The beginning of civilization as we know it really started with a series of material innovations; the Bronze Age and the Iron Age set us on the path to where we are now, after all. So it makes sense that the history of architecture is also deeply engrained in technological developments of the time. Skyscrapers would have never reached such heights without developments in steel, for example, and facades would have never slimmed down without thin-shell concrete.
In a time that is so buzzing with technological development, we cannot help but salivate a little at the material prospects for architecture that are just on the horizon. With 2014 just beginning, we want to take a moment to see what drastic innovations may be leaking into the world of architecture in the near future.
A large crack down the chimney of Corbusier's La Tourette is a typical challenge that modernist concrete icons pose for preservationists. From Walking through Le Corbusier by José Baltanás (London: Thames and Hudson, 2005), via Metropolis.
The great downfall of concrete—the world's most widely used building material—is unavoidable cracking, caused by exposure to water and chemicals. But a new development from a team in the Netherlands could extend the life of this popular material, by infusing it with bacterial spores that patch up cracks when water seeps through. Plans are in place to make this self-healing concrete commercial in the next year or two.
Nanotechnology is pushing materials science beyond the limits of what once seemed impossible. When combined with ultra-high-strength concrete, nanomaterials such as Carbon Nanotubes (CNTs) create a material so strong in both tension and compression that steel rebar is no longer needed in construction, therefore expediting the building process. The possibilities don’t stop there. Other developments include ultra light-weight (super-strong) materials, as well as another form of self-healing concrete.
With more efficient solar panels, you may not need quite as many as are on the Kaohsiung National Stadium to power the building (although the effect is gorgeous!). Image via Jogos.
Solar panel innovations
Nanotechnology could also greatly improve the efficiency of solar panels, making it possible to embed a single panel with a huge array of individual solar cells. This would greatly reduce the cost of the technology, finally making solar energy a viable alternative to fossil fuel. Other explorations in making solar energy cheaper include dye-sensitized solar cells (DSSCs) and DuPont's silicon ink component.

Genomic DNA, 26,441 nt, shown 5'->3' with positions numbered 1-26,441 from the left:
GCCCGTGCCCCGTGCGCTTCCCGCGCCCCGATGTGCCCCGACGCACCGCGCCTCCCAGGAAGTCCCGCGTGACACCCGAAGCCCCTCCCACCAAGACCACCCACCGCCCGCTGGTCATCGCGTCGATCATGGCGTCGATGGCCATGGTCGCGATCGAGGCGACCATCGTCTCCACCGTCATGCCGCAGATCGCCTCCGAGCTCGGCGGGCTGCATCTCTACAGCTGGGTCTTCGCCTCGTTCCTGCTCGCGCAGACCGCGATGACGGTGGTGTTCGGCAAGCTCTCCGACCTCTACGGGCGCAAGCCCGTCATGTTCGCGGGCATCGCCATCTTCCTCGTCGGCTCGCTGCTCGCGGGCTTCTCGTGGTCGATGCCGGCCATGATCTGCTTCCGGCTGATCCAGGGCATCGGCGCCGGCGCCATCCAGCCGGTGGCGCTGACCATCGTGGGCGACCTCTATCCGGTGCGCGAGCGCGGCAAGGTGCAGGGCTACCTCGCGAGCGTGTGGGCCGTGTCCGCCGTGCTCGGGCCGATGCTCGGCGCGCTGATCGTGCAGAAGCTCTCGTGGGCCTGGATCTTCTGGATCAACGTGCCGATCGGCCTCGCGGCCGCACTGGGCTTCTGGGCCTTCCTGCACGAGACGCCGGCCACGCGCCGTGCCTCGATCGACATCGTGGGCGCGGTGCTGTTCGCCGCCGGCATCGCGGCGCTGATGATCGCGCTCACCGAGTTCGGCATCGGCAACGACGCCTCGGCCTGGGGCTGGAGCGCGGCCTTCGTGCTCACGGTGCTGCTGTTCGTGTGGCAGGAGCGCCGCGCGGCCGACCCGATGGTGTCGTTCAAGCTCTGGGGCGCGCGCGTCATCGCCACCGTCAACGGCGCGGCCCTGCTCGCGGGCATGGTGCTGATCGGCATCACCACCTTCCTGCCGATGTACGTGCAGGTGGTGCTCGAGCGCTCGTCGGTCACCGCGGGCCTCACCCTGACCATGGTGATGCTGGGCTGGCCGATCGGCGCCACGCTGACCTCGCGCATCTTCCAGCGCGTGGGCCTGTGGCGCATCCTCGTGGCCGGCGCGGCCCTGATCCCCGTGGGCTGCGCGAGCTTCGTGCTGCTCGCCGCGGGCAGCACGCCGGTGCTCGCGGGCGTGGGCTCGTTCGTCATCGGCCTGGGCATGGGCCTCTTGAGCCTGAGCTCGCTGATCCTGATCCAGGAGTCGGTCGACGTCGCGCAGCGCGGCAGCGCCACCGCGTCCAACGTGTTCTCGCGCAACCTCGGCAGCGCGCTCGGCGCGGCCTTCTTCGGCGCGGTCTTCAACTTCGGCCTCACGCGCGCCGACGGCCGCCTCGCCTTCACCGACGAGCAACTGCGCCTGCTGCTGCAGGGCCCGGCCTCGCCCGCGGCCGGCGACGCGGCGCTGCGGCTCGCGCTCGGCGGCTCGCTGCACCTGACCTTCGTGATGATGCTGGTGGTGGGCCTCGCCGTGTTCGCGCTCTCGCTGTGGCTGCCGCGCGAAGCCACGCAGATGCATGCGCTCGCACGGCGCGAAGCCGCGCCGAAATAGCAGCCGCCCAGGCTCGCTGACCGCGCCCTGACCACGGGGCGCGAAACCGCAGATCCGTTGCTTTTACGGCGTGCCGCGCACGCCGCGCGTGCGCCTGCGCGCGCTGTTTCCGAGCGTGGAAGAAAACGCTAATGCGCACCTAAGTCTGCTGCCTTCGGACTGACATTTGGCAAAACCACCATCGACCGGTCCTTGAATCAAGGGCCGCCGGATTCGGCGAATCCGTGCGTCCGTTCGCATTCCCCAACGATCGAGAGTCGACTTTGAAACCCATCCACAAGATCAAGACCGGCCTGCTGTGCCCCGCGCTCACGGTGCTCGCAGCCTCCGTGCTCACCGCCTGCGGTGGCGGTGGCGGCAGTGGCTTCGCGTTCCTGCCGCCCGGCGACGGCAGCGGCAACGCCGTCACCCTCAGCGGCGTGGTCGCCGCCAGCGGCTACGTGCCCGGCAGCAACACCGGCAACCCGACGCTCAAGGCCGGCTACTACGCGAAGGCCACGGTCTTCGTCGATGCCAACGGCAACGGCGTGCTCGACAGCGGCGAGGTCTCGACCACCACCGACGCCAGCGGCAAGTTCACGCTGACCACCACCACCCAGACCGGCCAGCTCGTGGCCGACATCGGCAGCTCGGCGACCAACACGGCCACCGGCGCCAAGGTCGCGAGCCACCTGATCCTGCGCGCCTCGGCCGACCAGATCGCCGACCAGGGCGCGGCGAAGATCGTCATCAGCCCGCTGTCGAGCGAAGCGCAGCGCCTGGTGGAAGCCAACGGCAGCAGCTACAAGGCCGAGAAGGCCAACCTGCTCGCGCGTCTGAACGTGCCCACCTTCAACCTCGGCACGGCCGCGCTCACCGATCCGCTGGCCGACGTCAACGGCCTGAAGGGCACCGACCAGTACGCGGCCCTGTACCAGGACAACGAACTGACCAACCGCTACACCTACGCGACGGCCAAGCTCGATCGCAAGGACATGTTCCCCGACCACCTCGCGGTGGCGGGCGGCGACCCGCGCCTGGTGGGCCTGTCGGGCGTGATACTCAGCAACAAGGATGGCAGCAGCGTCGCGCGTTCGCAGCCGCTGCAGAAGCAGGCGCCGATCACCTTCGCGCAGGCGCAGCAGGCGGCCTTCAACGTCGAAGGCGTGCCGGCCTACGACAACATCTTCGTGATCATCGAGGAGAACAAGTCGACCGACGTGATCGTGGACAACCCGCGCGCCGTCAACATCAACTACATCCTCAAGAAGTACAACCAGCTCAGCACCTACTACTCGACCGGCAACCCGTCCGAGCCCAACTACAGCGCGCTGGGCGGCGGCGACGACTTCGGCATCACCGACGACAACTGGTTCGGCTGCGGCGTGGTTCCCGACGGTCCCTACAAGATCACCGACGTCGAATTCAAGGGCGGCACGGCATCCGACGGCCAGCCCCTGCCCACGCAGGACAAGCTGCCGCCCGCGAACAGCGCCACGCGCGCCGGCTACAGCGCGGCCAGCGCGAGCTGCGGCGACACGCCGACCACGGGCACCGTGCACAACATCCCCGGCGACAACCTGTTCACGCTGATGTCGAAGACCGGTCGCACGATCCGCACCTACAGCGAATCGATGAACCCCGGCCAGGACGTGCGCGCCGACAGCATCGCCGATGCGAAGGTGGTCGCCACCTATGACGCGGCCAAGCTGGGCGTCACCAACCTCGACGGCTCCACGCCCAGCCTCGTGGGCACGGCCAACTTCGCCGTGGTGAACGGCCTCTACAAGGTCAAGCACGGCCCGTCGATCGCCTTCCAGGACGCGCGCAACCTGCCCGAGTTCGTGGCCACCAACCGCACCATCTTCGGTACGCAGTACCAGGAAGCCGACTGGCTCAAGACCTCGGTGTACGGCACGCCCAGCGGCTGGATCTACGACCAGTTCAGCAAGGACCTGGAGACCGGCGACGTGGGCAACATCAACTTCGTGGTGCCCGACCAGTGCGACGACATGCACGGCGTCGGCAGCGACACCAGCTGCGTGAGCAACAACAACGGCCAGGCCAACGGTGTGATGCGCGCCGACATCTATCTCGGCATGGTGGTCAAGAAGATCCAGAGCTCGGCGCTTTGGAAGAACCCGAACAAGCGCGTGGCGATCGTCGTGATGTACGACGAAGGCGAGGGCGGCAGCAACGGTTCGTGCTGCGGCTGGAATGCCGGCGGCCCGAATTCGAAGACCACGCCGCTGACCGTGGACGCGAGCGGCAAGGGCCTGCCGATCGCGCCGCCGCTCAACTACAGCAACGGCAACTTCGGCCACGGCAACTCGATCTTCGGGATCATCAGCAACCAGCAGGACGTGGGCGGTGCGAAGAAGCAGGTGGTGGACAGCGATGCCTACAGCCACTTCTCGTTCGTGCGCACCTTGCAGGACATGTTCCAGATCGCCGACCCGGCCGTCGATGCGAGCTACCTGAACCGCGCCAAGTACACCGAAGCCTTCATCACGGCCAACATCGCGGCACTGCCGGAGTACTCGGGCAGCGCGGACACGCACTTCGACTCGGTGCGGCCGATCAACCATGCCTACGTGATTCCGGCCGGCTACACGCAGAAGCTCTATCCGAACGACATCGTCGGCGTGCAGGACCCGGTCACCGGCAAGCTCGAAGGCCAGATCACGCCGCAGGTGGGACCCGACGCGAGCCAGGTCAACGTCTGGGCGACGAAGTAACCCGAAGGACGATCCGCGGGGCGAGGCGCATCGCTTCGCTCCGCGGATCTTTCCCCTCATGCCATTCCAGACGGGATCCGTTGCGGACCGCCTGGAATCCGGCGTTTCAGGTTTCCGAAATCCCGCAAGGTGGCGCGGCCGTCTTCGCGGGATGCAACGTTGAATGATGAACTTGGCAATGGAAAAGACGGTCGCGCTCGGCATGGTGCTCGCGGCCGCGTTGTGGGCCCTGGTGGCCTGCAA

In addition to insulating, Aerogel also has the unique property of being translucent, potentially redefining the "glass house." Photo of Hemsworth Managed Offices (Atkins Architects) via Kalwall by David Jewel.
Whether it's climate change or simply daunting energy bills, nearly everyone is demanding more efficient, greener new buildings. Insulation is therefore a hot topic, especially when it comes to aerogel—not only one of the lightest materials available, but also one of the highest insulators. (It also held 13 other Guinness World Records in 2011.) Originally developed by NASA, a commercial spinoff has recently emerged in the form of Thermablock, specifically designed for residential and commercial uses.
Hopefully they don't actually sweat that much. Image via Materials View.
Though the idea of a "sweaty" building sounds rather ... unpleasant ... this new material from researchers at ETH-Zurich that aims to make your building perspire is anything but. The rooftop material absorbs water when it rains and only releases it when the heat is raised to a certain temperature. The resulting evaporation will in turn keep the house cool—much like the process of human sweat.
MASS Design's hospital in Rwanda uses architecture to reduce the risk of disease spreading through the facility. New SLIP materials could also help with the cause in the future.
Stopping the spread of disease in a confined space such as a hospital is no easy task, involving continuous disinfecting and even the occasional architectural reorganization. But now a team from Harvard is investigating an alternative that would produce a “slippery liquid-infused porous surface” (SLIP), that would let bacteria slip right off. In addition, the material could ward off dust, ice, and graffiti, making it a tantalizing prospect to industries outside of just health care.
Similar to our obsession with diamonds as the “hardest material on earth,” our fascination with the naturally occurring material of silk never seems to abate. Stronger than steel, weight-for-weight, the super-fine material has the added bonus of being super-flexible. Scientists have long tried to synthetically engineer the material (to give the humble silkworm a bit of a break), with little progress. But a team from from the MIT Media Lab has found a way to control silkworms to do their bidding to create a silk pavilion—basically, printing with worms.